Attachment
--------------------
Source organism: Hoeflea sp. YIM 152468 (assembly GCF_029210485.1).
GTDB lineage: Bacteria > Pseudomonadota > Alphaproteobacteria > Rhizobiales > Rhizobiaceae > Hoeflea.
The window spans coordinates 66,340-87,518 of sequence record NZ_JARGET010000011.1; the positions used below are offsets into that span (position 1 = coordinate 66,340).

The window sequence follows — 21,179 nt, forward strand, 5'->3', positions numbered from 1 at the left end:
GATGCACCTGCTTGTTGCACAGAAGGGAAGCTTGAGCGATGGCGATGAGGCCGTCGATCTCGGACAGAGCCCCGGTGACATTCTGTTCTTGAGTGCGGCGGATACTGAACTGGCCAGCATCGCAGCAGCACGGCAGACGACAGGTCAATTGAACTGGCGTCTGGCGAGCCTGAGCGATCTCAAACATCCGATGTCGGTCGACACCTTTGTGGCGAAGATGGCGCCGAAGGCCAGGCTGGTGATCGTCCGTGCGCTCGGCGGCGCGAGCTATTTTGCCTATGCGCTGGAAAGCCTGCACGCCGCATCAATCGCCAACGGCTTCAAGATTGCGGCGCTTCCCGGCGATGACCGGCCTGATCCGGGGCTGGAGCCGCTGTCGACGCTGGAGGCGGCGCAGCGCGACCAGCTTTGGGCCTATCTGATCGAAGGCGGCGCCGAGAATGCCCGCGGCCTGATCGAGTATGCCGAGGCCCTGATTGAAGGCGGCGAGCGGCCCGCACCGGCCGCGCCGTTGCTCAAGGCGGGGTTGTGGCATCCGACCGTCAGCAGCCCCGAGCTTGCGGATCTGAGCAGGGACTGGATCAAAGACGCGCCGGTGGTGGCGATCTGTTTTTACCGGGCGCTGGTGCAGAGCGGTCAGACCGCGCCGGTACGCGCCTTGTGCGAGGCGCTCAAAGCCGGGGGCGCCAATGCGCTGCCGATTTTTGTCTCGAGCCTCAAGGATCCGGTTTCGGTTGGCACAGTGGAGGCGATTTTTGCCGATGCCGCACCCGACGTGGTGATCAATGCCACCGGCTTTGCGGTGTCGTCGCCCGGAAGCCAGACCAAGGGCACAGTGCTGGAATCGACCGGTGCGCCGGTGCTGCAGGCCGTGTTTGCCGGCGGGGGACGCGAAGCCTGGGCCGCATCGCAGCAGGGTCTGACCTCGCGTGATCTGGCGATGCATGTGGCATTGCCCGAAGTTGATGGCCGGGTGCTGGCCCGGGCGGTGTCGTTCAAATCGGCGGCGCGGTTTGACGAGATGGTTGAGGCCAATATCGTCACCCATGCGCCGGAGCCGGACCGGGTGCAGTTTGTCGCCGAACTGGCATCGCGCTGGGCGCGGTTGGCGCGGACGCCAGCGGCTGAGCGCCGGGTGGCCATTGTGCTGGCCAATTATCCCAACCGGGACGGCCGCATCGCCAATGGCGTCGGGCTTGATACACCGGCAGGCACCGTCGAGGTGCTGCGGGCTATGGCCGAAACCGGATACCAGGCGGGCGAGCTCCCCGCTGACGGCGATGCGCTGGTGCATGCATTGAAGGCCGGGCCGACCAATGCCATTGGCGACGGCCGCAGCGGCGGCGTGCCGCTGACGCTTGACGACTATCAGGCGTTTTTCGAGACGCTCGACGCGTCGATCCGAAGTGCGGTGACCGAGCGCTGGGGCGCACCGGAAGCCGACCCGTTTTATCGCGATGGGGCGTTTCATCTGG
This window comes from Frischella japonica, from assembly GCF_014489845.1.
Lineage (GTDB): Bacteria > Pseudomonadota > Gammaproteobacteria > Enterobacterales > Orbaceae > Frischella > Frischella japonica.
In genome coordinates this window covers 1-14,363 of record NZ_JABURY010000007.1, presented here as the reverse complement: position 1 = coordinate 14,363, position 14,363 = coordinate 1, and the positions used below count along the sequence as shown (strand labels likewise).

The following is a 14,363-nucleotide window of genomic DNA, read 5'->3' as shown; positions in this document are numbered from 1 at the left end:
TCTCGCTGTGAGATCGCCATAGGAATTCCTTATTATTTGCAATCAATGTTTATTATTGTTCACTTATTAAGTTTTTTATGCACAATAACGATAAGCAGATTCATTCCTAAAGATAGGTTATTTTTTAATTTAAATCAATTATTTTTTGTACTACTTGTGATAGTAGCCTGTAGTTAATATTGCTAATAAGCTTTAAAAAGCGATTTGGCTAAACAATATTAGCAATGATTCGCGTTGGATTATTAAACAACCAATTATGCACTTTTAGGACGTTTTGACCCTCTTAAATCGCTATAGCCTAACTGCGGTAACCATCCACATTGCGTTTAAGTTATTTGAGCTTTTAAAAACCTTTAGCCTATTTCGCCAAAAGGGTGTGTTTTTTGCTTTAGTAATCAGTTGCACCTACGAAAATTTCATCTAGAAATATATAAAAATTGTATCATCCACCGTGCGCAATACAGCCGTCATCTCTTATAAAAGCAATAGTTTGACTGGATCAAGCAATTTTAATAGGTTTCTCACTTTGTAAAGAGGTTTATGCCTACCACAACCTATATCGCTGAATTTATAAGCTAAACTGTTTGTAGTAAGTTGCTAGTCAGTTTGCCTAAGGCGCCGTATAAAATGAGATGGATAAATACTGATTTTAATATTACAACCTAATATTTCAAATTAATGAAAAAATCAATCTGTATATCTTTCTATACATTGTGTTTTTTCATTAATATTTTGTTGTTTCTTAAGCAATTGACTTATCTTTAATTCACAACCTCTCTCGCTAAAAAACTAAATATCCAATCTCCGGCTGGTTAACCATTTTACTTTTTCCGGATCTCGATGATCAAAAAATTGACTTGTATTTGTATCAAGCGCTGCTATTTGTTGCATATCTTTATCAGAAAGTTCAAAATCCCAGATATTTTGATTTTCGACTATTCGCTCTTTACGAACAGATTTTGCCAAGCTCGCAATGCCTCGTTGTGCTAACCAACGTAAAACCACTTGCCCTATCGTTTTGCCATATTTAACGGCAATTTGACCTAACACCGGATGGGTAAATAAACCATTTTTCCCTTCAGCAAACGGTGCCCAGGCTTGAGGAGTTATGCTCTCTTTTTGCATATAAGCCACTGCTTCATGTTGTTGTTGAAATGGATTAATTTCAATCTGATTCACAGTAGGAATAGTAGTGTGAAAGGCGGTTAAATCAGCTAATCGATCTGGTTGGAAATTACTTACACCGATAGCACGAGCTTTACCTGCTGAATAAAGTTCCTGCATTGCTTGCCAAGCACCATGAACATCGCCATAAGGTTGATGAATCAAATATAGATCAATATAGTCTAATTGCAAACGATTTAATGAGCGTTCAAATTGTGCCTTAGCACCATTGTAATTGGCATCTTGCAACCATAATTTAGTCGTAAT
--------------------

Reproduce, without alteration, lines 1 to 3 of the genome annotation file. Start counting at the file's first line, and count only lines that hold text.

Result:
Source organism: Hoeflea sp. YIM 152468 (assembly GCF_029210485.1).
GTDB lineage: Bacteria > Pseudomonadota > Alphaproteobacteria > Rhizobiales > Rhizobiaceae > Hoeflea.
The window spans coordinates 66,340-87,518 of sequence record NZ_JARGET010000011.1; the positions used below are offsets into that span (position 1 = coordinate 66,340).